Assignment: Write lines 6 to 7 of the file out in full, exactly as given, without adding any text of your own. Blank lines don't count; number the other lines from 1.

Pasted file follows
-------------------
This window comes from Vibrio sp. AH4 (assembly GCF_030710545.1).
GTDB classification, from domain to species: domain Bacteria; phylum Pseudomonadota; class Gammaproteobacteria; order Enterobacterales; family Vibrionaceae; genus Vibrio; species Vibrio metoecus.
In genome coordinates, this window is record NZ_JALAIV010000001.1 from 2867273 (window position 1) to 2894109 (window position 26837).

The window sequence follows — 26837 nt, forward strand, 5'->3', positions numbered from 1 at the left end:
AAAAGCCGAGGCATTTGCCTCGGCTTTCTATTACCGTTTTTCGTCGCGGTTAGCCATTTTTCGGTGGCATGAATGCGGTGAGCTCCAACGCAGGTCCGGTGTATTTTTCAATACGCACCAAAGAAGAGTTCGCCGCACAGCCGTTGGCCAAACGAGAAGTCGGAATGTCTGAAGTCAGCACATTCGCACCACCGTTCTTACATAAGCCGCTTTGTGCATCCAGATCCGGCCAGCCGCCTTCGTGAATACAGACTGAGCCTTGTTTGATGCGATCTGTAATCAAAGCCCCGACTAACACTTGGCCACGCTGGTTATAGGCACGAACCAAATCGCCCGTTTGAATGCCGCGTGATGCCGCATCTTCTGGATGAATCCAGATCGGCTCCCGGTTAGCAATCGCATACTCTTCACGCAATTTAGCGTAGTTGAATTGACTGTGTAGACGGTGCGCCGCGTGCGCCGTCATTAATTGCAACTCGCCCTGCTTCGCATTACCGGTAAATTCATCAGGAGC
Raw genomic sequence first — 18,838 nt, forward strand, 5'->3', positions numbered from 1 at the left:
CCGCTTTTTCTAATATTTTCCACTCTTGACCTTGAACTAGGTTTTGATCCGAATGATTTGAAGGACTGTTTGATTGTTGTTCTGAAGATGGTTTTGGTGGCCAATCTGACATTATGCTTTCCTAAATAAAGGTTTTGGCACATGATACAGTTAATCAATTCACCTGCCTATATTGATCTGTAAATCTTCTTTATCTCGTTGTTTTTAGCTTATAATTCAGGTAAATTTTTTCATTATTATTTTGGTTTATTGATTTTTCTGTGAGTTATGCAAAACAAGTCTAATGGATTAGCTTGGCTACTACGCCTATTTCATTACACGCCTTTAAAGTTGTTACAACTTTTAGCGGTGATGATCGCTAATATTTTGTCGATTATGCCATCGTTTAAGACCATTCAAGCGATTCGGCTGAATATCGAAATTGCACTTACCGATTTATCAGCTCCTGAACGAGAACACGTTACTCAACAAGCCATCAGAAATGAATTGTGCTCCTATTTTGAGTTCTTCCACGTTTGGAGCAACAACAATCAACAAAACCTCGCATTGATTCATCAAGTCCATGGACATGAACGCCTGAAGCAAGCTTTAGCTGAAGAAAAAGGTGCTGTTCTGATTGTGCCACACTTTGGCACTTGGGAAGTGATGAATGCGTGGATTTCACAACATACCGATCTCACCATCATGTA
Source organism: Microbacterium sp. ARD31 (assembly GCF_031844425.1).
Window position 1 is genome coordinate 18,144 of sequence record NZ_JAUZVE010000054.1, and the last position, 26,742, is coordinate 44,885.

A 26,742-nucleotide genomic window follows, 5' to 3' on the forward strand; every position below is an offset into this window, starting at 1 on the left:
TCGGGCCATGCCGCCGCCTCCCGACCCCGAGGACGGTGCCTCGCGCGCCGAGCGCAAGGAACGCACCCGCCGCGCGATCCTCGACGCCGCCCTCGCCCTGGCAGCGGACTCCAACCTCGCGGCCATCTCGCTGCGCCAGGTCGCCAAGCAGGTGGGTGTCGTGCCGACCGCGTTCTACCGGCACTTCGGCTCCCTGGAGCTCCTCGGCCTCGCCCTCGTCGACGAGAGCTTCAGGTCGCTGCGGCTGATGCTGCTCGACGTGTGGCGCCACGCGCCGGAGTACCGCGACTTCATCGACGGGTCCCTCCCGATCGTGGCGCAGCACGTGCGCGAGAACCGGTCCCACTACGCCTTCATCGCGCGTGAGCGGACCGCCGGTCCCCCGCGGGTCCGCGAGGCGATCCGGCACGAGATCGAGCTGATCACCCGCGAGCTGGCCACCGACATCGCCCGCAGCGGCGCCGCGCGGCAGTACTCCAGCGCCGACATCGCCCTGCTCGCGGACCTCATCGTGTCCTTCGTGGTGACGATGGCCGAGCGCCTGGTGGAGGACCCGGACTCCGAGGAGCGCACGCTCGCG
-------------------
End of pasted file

Raw genomic sequence first — 18,838 nt, forward strand, 5'->3', positions numbered from 1 at the left:
CCGCTTTTTCTAATATTTTCCACTCTTGACCTTGAACTAGGTTTTGATCCGAATGATTTGAAGGACTGTTTGATTGTTGTTCTGAAGATGGTTTTGGTGGCCAATCTGACATTATGCTTTCCTAAATAAAGGTTTTGGCACATGATACAGTTAATCAATTCACCTGCCTATATTGATCTGTAAATCTTCTTTATCTCGTTGTTTTTAGCTTATAATTCAGGTAAATTTTTTCATTATTATTTTGGTTTATTGATTTTTCTGTGAGTTATGCAAAACAAGTCTAATGGATTAGCTTGGCTACTACGCCTATTTCATTACACGCCTTTAAAGTTGTTACAACTTTTAGCGGTGATGATCGCTAATATTTTGTCGATTATGCCATCGTTTAAGACCATTCAAGCGATTCGGCTGAATATCGAAATTGCACTTACCGATTTATCAGCTCCTGAACGAGAACACGTTACTCAACAAGCCATCAGAAATGAATTGTGCTCCTATTTTGAGTTCTTCCACGTTTGGAGCAACAACAATCAACAAAACCTCGCATTGATTCATCAAGTCCATGGACATGAACGCCTGAAGCAAGCTTTAGCTGAAGAAAAAGGTGCTGTTCTGATTGTGCCACACTTTGGCACTTGGGAAGTGATGAATGCGTGGATTTCACAACATACCGATCTCACCATCATGTA